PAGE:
of the payments received. The significance of these amounts can be seen from Biovail’s rev-
      enues (Exhibit 7A-1), which rose from $111.6 million in 1998 to $309.2 million in 2000.
           In 1999, Biovail paid INP $25 million for the rights to one developed drug. On Septem-
      ber 29, 2000, Biovail exercised its option to purchase all INP shares, for a total price (includ-
      ing bank debt) of $204.9 million. The purchase resulted in a write-off of in-process research
      and development (IPRD) of $208.4 million. The write-off resulted in an operating loss for
      the year of $78 million. The IPRD was far above the actual research expenditures. However
      the creation of INP had the effect of delaying the recognition of these costs in Biovail’s fi-
      nancial statement. It also reduced Biovail’s risk; if the INP research had not been successful,
      Biovail would not have exercised its option.4
           We can see the cost of capital implicit in the creation of INP by examining the invest-
      ment from the investor point of view. Ignoring (for the moment) the Biovail warrants in-

       All dollar amounts in this section are United States dollars even though Biovail is Canadian.
       It is also possible that Biovail would have exercised its option even in the event of failure in order to maintain full
      control of its proprietary technology.
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                         cluded in the offering, investors bought INP shares for $20 each. The call prices shown
                         above provide rates of return of 25% per annum. As Biovail shares rose substantially, trading
                         above $45 per share in November 2000, the actual return (including the gain in the Biovail
                         warrants) was even higher. Of course, investors took the risk that the INP research would not
                         have produced marketable drugs.5
                             In economic terms, the Intelligent Polymers capital came at a high price to Biovail.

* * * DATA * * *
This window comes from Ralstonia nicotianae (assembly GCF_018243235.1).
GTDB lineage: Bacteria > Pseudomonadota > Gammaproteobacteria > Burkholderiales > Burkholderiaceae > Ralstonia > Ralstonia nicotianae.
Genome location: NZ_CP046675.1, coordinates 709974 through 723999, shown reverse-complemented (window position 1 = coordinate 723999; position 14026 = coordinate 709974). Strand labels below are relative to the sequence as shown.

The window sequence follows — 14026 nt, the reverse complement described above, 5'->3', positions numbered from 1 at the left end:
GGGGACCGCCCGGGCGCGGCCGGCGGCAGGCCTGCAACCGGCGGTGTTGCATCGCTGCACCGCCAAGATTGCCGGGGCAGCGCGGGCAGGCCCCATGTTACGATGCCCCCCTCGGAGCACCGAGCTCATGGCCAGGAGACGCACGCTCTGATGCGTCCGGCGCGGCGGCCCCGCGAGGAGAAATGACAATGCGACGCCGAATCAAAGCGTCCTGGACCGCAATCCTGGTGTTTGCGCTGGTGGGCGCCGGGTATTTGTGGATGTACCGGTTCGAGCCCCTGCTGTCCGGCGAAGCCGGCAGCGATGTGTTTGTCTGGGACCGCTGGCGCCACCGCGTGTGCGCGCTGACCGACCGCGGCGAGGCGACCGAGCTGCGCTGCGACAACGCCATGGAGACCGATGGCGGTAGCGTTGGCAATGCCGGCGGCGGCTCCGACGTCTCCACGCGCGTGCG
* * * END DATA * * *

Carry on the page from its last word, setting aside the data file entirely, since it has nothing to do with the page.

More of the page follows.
However, the risk reduction may have made the cost of capital acceptable relative to other
                         sources of capital available at that time. The INP arrangement also resulted in postponed
                         recognition of the research costs associated with the development of these drugs. As IPRD
                         write-offs are often seen as “non-recurring” costs, it is uncertain how the financial markets
                         value firms with such charges.

                         Comparison of Biovail Financial Statements: U.S. vs. Canadian GAAP
                         Under Canadian GAAP, IPRD and the acquisition cost of drug rights are capitalized and
                         amortized over the useful life of the products. Both the $25 million paid to INP in 1999 and
                         the cost of acquiring INP in 2000 resulted in asset recognition (rather than being expensed
                         under U.S. GAAP). Biovail had written off more than $105 million of IPRD in 1999 from
                         another R&D arrangement. The difference between the treatment of these transactions be-
                         tween U.S. and Canadian GAAP can be seen in Exhibit 7A-1.

                         EXHIBIT 7A-1. BIOVAIL
                         Financial Data under United States and Canadian GAAP
                         All data in $US thousands, except per share

                         Years Ended December 31                                   1998              1999                  2000

                         United States GAAP
                         Revenue                                                 $111,657          $172,464            $ 309,170
                         Operating income (loss)*                                  45,303           (40,160)              (78,032)
                         Net income (loss)                                         41,577          (109,978)             (147,796)
                         Earnings per share (diluted)                                0.38             (1.07)                (1.16)

                         Total assets                                            $198,616          $467,179            $1,107,267
                         Long-term obligations                                    126,835           137,504               438,744
                         Convertible securities                                                                           299,985
                         Common equity                                             49,888           267,336               237,458

                         Common shares outstanding                                 99,444           124,392                131,461

                         *Includes IPRD charges                                                    $105,700             $ 208,400

                         Canadian GAAP
                         Revenue                                                $ 98,836           $165,092            $ 311,457
                         Operating income                                         35,145             64,117              116,223
                         Net income                                               31,419             52,080               81,163
                         Earnings per share (diluted)                               0.29               0.47                 0.57